The raw material to be this honest was present, but from a writing craft perspective, my closeness to the characters of “Meryl’s Cocoon” also left me snowblind at times while I tried to “write what I know.” This is one of those stories that jostled around in the back of my head for years before I actually sat down to start drafting, in part because I did not know where to begin. Some of my creative writing mentors are probably groaning as they read this, cracking their knuckles over their keyboards as they prepare to tell me in the comments that this was a completely unnecessary period of gestation. And guess what? They are probably right, but there were many times before I started writing that I felt truly overwhelmed by my proximity to these experiences and the desire to do them justice. Much like the bedroom music producer who can never seem to stop tinkering and release his long-delayed cloud rap album, “Meryl’s Cocoon” inadvertently became a story I was telling myself for years before I sent it off to Asimov’s.

I did not expect my attempts to do these feelings justice on the page would expand my understanding of those feelings within myself. We often think of “write what you know” as a maxim for writers to follow for the purpose of improving the reader’s experience. If you write what you know, then the authenticity will flow. From there, authors like to argue about whether or not they can write a convincing firefighter character without having been one themselves. 

It just so happens that trying to capture the truth of these moments also means being upfront about the self-doubt musicians experience as they become increasingly self-aware of the potential limits of their lifestyle.

At a deeper level, however, it seems that “write what you know” provides an author with the opportunity to process their world and their experiences. Putting words on the page, one after another in a long unbroken linear string, forces us to take the chaotic cloud of abstract thoughts and feelings that floats above our heads all day, squeeze it down, and reformat it piece by piece into a coherent explanation of our inner worlds.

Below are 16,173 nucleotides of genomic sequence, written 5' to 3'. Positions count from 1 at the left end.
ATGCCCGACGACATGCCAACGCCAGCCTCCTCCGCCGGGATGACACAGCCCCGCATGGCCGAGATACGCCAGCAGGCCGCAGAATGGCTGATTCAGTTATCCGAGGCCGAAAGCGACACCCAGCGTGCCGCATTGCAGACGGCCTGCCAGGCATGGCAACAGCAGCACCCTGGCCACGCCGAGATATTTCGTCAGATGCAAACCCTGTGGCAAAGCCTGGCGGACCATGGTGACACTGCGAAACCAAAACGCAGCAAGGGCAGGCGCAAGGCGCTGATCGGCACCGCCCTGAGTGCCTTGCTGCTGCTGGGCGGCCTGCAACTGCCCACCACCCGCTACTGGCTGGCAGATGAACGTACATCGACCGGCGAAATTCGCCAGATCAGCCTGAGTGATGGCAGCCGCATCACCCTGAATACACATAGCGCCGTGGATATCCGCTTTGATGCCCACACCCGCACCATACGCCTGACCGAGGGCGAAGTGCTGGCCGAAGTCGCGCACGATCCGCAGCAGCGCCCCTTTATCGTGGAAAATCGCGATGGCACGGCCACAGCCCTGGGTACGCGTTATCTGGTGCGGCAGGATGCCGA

Now you might be thinking, “this process sounds eerily similar to therapy.” Well, it is! But in the realm of fiction—and especially speculative fiction—this process is uniquely different from journaling, a classic psychotherapy tool. Fiction writing can be completely untethered from reality in the way it allows us to play with the parts of ourselves we bring to it far beyond the frame of a personal journal. 

Here’s an SAT analogy: “Writing what you know” is to play therapy as journaling is to talk therapy. Both kids and adults “play,” writing fiction is a form of “play,” and any form of play can be play therapy. Playing frees us to engage with ideas in ways we never thought possible, and by extension, see new parts of ourselves. Just like a child’s pretend play as a fireman may help them to understand what a fireman is, so too does an author’s depiction of vengeful mistresses in the Royal Martian Court offer that author an opportunity to wrestle with their own understanding of vengeance (and infidelity?) in their lives. “Write what you know” is not a boundary within which authors must write, but instead it is an invitation to authors to draw what we know up into the boundless expanses of our imagination and process it via play.